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Gay marriage: About time or no way?

Today, a same-sex marriage proponent calls gay marriage the new normal. An opponent  says such unions erode the country’s moral fabric.

Let us know what you think with comments below. Moderator Rick Badie leads the discussion.

Lift marriage barrier for same-sex couples

By Matt Hennie

There’s a “new normal” brewing across the country, yet it embraces values that have stood the test of time: equality and freedom.

That “new normal” is what Gallup calls the acceptance of same-sex couples that they find is growing. A recent Gallup poll shows that 54 percent of Americans agree that gay and lesbian relationships are “morally acceptable.” Even more say same-sex couple relationships should be legal.

Package that with the endorsement delivered earlier this month by President Barack Obama and it’s clear the tide is shifting in favor of marriage equality.

Acceptance is coming to Georgia, too, though at a much slower pace. A recent Landmark Communications/Rosetta Stone poll for WSB-TV …

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Small Business: Two Views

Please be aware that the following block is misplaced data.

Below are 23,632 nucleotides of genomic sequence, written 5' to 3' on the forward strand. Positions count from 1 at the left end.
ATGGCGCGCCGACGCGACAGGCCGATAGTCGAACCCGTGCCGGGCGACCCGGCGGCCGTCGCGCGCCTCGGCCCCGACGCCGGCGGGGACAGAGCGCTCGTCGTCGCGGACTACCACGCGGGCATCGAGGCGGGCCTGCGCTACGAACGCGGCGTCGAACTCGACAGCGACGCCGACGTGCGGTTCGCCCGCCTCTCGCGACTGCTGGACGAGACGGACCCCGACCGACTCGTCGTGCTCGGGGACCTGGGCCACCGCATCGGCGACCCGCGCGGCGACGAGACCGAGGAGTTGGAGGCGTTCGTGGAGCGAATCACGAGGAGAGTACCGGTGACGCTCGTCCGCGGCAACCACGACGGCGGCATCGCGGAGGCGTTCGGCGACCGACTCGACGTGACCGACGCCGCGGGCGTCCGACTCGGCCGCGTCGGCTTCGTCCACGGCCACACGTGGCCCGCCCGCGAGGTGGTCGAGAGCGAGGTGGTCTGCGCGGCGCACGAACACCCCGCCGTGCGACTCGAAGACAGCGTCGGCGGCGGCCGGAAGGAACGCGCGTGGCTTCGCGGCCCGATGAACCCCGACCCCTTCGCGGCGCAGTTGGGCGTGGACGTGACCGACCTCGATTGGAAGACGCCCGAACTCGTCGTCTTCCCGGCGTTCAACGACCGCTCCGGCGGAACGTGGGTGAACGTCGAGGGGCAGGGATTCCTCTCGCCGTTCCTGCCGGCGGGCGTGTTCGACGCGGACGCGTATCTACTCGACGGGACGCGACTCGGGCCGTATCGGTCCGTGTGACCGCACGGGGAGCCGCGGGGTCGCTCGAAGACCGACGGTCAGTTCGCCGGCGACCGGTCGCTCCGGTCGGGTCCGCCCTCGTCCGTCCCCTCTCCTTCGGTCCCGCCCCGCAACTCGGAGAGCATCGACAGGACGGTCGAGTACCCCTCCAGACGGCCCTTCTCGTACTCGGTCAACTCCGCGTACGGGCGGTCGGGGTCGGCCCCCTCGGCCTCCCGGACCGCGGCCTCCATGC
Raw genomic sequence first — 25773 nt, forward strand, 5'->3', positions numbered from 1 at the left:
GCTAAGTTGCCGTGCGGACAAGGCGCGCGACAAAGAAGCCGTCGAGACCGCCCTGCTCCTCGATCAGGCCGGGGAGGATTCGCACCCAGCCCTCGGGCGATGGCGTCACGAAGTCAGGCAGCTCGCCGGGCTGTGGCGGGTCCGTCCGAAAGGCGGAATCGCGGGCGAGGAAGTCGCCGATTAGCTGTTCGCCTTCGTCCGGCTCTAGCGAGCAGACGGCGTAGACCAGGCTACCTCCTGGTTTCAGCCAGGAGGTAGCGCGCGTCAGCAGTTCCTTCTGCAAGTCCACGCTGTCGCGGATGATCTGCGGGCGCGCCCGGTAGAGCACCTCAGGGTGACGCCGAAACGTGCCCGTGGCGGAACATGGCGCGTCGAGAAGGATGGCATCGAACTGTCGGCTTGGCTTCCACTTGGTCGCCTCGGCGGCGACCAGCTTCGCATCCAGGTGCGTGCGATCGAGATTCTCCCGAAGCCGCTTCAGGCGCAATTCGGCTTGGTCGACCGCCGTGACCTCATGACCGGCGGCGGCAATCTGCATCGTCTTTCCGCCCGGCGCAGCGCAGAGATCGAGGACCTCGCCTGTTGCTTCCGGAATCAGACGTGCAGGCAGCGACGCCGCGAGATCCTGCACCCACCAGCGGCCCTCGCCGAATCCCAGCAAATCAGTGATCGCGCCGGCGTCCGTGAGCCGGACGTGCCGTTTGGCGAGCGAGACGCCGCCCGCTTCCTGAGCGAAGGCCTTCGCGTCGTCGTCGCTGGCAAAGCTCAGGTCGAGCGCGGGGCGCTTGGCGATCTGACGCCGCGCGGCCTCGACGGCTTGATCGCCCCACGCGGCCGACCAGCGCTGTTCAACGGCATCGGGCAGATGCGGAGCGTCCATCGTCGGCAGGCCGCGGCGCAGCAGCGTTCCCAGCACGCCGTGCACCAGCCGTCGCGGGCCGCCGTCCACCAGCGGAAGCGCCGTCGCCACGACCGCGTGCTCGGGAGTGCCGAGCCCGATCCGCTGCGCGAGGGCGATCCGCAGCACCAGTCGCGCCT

How do small businesses rank Georgia and metro Atlanta? Pretty well. Atlanta was ranked America’s fifth friendliest city for small businesses while Georgia was the sixth friendliest state, a survey notes. Today, the founder of a small-business website explains the rankings and outlines areas that need improvement. The state director for the U.S. Small Business Administration offers her perspective on the region.

Small business plays vital role in Georgia economy

By Terri L. Denison

When I arrived in Georgia in May 2002, I quickly sensed that I had landed in the most entrepreneurially oriented place among my various tours of duty with the U.S. Small Business Administration. Many people I encountered, even casually, were thinking about starting a business, were starting a business or had an established business. Even individuals who held traditional jobs also operated their own enterprises. Statistics have supported my initial observations. Ninety-five percent of the businesses …

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Rejected from Harvard? It’s not about you